Weatherspoon Museum celebrates 75th anniversary

by Kashif Stone

As the Weatherspoon Museum celebrates 75 years of service to UNCG and the community, they also envision the future of what Weatherspoon’s role might be as one of Greensboro’s most important cultural assets. The Weatherspoon was founded in 1941 by Gregory Ivy, first head of the Art Department at Woman’s College, now UNC-Greensboro. Initially called The Weatherspoon Art Gallery, in 2001 its name changed to Museum to more fully represent what the Weatherspoon would become.

Until the Anne and Benjamin Cone building was built specifically for the museum and the UNCG Art History department, it was situated in inadequate locations that had limited exhibition and storage space. More recently, like other similar entities, the museum has experienced reduced state support that has caused a reduction in staff and programming.

The Museum serves a broad audience of nearly 35,000 visitors annually, including UNCG students, faculty and staff; the Greensboro/High Point/Winston Salem communities; and visitors from across the nation. The museum has grown from a teaching gallery with a small art collection to a fully professional museum that is nationally recognized for its collection of approximately 6,000 artworks and dynamic exhibition program. Exhibitions include work by outstanding artists of national and international reputation; thematic exhibitions on timely aesthetic, cultural, and social issues; small focused exhibitions of emerging artists; selections from the permanent collection; UNCG MFA thesis shows and faculty biennials; and the Falk Visiting Artist exhibitions, a collaborative program with the UNCG Department of Art.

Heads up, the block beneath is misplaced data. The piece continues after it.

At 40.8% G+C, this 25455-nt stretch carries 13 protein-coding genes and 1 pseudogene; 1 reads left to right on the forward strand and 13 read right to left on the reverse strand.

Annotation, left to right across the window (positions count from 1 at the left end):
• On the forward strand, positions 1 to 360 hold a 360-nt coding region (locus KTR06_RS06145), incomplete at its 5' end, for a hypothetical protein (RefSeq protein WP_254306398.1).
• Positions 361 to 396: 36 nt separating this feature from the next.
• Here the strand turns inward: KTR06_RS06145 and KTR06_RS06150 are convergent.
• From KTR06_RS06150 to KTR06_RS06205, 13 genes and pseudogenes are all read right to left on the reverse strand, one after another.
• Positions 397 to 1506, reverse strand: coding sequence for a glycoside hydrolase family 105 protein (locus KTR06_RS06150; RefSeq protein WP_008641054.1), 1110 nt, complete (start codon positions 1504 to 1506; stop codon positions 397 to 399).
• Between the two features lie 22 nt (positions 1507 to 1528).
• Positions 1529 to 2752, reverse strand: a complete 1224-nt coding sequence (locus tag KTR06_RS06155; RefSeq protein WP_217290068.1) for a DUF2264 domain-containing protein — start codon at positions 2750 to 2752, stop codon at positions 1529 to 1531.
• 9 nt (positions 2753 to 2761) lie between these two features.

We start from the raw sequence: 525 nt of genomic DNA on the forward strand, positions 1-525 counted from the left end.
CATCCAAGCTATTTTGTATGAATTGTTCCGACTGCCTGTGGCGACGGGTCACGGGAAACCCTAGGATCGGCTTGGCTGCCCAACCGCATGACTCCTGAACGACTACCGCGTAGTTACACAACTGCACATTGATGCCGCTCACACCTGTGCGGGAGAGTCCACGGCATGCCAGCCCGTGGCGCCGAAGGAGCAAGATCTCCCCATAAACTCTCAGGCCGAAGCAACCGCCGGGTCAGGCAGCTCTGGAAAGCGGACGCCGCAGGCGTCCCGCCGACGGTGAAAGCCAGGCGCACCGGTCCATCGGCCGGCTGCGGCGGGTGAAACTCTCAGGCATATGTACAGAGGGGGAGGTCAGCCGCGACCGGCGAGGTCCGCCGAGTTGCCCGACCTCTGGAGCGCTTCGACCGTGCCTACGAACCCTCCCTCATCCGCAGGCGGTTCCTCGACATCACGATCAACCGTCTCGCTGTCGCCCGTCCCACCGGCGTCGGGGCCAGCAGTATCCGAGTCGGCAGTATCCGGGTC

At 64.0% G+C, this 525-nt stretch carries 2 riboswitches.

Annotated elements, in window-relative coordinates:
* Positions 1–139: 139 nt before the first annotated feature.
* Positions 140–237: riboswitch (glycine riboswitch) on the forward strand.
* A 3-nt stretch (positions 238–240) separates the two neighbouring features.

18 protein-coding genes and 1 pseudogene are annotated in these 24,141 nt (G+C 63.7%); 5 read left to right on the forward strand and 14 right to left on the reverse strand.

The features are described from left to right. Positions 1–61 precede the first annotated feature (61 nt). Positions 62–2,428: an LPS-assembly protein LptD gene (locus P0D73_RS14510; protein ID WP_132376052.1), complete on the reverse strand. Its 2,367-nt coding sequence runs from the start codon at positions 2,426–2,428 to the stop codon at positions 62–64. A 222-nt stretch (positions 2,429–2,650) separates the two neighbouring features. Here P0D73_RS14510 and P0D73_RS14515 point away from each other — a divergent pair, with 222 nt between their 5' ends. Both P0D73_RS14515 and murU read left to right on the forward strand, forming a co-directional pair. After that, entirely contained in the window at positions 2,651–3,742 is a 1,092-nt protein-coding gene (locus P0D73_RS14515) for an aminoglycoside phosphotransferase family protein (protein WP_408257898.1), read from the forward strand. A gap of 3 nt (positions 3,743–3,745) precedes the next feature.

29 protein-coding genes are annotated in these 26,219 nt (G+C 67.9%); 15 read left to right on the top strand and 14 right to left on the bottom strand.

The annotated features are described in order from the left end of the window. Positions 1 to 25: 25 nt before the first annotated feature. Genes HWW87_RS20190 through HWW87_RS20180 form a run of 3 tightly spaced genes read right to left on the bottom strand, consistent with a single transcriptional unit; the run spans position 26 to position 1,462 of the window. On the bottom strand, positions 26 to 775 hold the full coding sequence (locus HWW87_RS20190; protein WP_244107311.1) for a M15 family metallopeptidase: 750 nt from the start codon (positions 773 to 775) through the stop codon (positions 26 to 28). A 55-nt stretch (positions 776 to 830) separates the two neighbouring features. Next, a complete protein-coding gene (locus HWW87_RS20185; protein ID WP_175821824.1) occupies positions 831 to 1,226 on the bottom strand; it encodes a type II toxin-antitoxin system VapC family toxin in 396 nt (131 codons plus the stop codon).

The Weatherspoon exhibits work made by well-known figures in the history of art, like Pablo Picasso, Helen Frankenthaler, Willem de Kooning, Cindy Sherman, and Henri Matisse. Recently the Weatherspoon have shown large-scale sculptural installations by Tom Burckhardt, Nancy Rubins, and Diana Al-Hadid, who are a mix of established, mid-career, and critically recognized artists. This summer the Museum will be showcasing Matisse’s drawings, prints, and sculpture – running from June through October.

In addition to a schedule of more than 15 exhibitions each year, the museum maintains a full roster of educational activities, publications, and outreach efforts as integral components of its overall program. Educational offerings include: docent-led tours, gallery talks, lectures, and panel discussions, film series, and hands-on workshops, to name a few.

Gaining both local and national recognition, the Weatherspoon is the recipient of several competitive grant awards, for example, the National Endowment of the Arts, the Institute for Museums and Library Services, The Andy Warhol Foundation, and the North Carolina Arts Council.

The reputation of the Weatherspoon also prompted the gift of two noteworthy collections of works on paper: the Wynn and Sarah-Ann Kramarsky Collection (in 2000) and the Herbert and Dorothy Vogel Collection (in 2008).

With 2016 marking the 75 th anniversary of The Weatherspoon, the Museum looks forward to a year full of celebrations. “On January 7 th , we raised a glass of champagne and listened to 1940s music in celebration of the founding of the Museum 75 years ago,” said museum curator Elaine Gustafson. “We will present a lively roster of signature exhibitions, as well as our annual summer solstice party. Lastly, we will host the party of the season on Saturday, October 1; proceeds for this ticketed gala will go towards a special endowment fund that will help secure the Weatherspoon’s financial sustainability in the future.”

The Weatherspoon Art Museum exhibits and interprets modern and contemporary art for the benefit of its multiple audiences. Through these activities, the museum recognizes its paramount role of public service, and enriches the lives of diverse individuals by fostering an informed appreciation and understanding of the visual arts and their relationship to the world in which we live. !